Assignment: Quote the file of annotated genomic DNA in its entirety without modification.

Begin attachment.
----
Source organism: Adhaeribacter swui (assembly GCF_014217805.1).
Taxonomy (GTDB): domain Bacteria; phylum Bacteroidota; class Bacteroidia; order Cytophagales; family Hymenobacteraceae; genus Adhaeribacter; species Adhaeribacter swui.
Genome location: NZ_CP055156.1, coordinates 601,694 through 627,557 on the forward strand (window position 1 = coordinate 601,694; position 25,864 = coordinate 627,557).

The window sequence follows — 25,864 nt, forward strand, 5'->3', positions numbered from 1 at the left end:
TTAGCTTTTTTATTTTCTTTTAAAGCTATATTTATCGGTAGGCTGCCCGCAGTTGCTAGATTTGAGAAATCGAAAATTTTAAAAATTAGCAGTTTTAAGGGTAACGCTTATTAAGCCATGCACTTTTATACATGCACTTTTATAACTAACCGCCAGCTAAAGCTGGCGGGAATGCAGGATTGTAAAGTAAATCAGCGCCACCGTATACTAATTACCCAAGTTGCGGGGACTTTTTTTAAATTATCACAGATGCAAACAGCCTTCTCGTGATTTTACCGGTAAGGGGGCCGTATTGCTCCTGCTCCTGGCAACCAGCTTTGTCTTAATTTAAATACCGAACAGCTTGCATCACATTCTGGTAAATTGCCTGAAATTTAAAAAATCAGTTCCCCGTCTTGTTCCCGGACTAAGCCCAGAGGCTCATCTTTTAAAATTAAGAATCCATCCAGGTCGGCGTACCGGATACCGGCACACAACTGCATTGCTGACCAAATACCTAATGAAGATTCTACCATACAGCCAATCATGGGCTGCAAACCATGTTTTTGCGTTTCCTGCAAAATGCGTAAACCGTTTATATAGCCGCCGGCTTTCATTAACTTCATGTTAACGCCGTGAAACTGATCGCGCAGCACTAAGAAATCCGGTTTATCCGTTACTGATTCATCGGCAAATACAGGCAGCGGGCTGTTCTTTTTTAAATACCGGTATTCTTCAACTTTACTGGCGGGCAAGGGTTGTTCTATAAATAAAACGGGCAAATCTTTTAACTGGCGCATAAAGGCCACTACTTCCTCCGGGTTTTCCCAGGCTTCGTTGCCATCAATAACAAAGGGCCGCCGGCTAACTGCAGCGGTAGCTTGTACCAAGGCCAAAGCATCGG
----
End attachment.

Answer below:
Source organism: Adhaeribacter swui (assembly GCF_014217805.1).
Taxonomy (GTDB): domain Bacteria; phylum Bacteroidota; class Bacteroidia; order Cytophagales; family Hymenobacteraceae; genus Adhaeribacter; species Adhaeribacter swui.
Genome location: NZ_CP055156.1, coordinates 601,694 through 627,557 on the forward strand (window position 1 = coordinate 601,694; position 25,864 = coordinate 627,557).

The window sequence follows — 25,864 nt, forward strand, 5'->3', positions numbered from 1 at the left end:
TTAGCTTTTTTATTTTCTTTTAAAGCTATATTTATCGGTAGGCTGCCCGCAGTTGCTAGATTTGAGAAATCGAAAATTTTAAAAATTAGCAGTTTTAAGGGTAACGCTTATTAAGCCATGCACTTTTATACATGCACTTTTATAACTAACCGCCAGCTAAAGCTGGCGGGAATGCAGGATTGTAAAGTAAATCAGCGCCACCGTATACTAATTACCCAAGTTGCGGGGACTTTTTTTAAATTATCACAGATGCAAACAGCCTTCTCGTGATTTTACCGGTAAGGGGGCCGTATTGCTCCTGCTCCTGGCAACCAGCTTTGTCTTAATTTAAATACCGAACAGCTTGCATCACATTCTGGTAAATTGCCTGAAATTTAAAAAATCAGTTCCCCGTCTTGTTCCCGGACTAAGCCCAGAGGCTCATCTTTTAAAATTAAGAATCCATCCAGGTCGGCGTACCGGATACCGGCACACAACTGCATTGCTGACCAAATACCTAATGAAGATTCTACCATACAGCCAATCATGGGCTGCAAACCATGTTTTTGCGTTTCCTGCAAAATGCGTAAACCGTTTATATAGCCGCCGGCTTTCATTAACTTCATGTTAACGCCGTGAAACTGATCGCGCAGCACTAAGAAATCCGGTTTATCCGTTACTGATTCATCGGCAAATACAGGCAGCGGGCTGTTCTTTTTTAAATACCGGTATTCTTCAACTTTACTGGCGGGCAAGGGTTGTTCTATAAATAAAACGGGCAAATCTTTTAACTGGCGCATAAAGGCCACTACTTCCTCCGGGTTTTCCCAGGCTTCGTTGCCATCAATAACAAAGGGCCGCCGGCTAACTGCAGCGGTAGCTTGTACCAAGGCCAAAGCATCGG